Well Nigel, FWIW, it's not that American Exceptionalism is dead, it's just on an overlong sabbatical, IMO.  Folks have gone from "What I imagine, I can create because in America I have the freedom to do so" to "It's all coming to me, because I'm an American."  And when I say "folks" I mean the average (and below-average) individual out there.  There are still plenty of fired-up freethinkers here who are surfing the chop and Making Things Happen.  I know, because I am one.  And IMO anybody who wants to thrive in the coming times will have to similarly step up.  What's the alternative?  Handouts from an insolvent gov?

My wife & I own two small businesses in a field where (it just came to my attention in a new way on Tues) other similar businesses have disappeared.  We're making it, but it remains to be seen if the field has changed so much that it's better to say enough and move on to other enterprises.  (I had a short but telling convo with the owner of a biz in the same building our main location is in -- he's in about the same place we are.)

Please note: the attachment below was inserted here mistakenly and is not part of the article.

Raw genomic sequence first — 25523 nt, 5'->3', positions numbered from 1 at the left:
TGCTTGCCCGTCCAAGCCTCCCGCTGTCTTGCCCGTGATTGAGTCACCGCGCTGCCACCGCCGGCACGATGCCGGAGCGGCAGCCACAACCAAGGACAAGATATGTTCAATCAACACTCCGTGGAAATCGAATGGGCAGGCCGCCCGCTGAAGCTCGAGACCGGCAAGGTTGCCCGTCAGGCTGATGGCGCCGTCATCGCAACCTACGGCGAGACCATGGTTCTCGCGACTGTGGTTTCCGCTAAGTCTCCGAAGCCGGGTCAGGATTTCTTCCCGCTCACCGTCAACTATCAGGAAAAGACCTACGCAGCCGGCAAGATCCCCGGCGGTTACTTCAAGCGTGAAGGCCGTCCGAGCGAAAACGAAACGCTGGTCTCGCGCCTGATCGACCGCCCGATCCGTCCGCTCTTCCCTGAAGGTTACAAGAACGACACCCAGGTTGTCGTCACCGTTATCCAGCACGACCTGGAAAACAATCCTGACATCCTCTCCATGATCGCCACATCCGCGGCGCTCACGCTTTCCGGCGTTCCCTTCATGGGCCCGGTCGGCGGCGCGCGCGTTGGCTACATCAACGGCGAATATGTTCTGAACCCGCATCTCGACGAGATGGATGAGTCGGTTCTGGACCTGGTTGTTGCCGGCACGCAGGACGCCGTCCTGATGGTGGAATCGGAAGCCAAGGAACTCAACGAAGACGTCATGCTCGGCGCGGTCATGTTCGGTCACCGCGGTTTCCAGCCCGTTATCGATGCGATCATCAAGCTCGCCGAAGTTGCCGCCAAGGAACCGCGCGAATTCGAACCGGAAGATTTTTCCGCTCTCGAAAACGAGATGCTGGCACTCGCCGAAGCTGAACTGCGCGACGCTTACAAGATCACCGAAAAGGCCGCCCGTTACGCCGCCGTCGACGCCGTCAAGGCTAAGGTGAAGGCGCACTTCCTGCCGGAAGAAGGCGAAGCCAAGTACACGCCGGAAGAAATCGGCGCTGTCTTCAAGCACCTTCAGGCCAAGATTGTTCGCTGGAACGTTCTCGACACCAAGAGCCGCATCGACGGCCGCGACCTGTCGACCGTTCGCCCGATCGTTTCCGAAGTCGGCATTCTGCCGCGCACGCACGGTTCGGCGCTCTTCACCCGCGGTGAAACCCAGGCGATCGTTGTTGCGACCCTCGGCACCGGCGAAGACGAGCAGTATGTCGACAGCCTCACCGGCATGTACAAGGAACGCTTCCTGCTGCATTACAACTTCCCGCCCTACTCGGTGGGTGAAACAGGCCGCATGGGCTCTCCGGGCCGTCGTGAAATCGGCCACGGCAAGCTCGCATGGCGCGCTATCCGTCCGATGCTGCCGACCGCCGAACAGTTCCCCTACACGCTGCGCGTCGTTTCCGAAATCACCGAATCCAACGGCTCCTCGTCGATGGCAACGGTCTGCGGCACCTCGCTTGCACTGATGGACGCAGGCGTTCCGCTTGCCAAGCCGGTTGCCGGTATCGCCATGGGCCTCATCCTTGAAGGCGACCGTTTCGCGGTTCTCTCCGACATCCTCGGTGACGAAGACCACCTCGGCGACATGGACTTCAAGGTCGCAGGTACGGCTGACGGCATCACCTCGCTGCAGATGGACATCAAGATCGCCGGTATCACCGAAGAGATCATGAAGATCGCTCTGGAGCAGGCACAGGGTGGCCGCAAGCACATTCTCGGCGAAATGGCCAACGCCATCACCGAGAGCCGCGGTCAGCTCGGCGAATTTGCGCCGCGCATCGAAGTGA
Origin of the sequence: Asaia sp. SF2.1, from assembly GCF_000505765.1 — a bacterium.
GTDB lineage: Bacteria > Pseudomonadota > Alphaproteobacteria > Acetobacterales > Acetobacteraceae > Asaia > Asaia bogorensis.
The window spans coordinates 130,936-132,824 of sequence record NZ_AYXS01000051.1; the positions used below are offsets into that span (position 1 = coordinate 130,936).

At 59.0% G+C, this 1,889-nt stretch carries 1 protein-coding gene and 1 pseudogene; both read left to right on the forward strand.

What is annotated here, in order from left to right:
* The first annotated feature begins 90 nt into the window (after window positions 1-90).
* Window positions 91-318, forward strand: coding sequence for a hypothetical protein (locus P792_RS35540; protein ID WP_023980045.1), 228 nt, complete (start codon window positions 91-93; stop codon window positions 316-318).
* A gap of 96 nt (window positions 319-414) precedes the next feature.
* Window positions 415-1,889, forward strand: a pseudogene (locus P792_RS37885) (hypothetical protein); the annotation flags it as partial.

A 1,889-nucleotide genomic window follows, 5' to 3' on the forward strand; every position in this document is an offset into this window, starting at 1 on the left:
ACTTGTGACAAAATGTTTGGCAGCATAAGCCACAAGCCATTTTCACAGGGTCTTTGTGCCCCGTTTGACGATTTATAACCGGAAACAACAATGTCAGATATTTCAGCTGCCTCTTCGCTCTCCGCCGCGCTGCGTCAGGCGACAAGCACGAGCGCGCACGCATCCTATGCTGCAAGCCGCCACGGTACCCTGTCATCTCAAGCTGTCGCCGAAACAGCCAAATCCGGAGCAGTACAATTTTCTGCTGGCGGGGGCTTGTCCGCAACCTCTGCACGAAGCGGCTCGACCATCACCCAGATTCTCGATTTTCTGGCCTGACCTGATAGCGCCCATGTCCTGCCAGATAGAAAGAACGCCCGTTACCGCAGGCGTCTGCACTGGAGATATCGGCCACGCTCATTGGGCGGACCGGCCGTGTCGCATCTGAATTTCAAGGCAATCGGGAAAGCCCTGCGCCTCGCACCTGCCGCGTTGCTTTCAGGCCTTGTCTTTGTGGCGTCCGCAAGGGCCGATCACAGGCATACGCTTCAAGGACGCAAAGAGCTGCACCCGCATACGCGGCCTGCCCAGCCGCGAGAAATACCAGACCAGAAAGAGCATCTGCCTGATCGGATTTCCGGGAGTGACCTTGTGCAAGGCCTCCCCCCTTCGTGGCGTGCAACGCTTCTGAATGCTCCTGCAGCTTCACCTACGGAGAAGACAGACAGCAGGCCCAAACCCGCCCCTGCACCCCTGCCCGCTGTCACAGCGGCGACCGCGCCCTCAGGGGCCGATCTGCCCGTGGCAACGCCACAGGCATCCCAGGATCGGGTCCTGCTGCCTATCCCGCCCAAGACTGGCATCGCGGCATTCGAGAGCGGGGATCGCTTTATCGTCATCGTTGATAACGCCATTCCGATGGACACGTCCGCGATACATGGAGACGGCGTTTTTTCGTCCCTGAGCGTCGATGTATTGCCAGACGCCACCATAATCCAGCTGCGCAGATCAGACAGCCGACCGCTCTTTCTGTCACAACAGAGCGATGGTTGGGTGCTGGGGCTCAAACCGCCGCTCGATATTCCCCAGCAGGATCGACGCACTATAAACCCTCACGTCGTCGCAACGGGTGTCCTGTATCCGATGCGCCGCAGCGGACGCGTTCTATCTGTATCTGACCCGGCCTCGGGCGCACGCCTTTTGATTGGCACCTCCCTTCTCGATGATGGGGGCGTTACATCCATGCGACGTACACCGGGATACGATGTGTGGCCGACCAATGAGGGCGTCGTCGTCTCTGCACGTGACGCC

But if this business becomes unsustainable, my wife & I will move on to the next possibilities, the next dream.  To do otherwise would be unAmerican.  It wouldn't be the first time my life got completely demolished and I dusted myself off and rose up again.  YMMV.

Viva -- Sager

Travlin's picture
Travlin
Status: Diamond Member (Offline)
Joined: Apr 15 2010
Posts: 1322
Where are you?

Welcome Zooted

"I'll be going to university" is a very British phrase.  Most responses assume you are in the US.  You might get more helpful advice if you clarify your country of residence.

Travlin 

Poet's picture
Poet
Status: Diamond Member (Offline)
Joined: Jan 21 2009
Posts: 1891
Last One Standing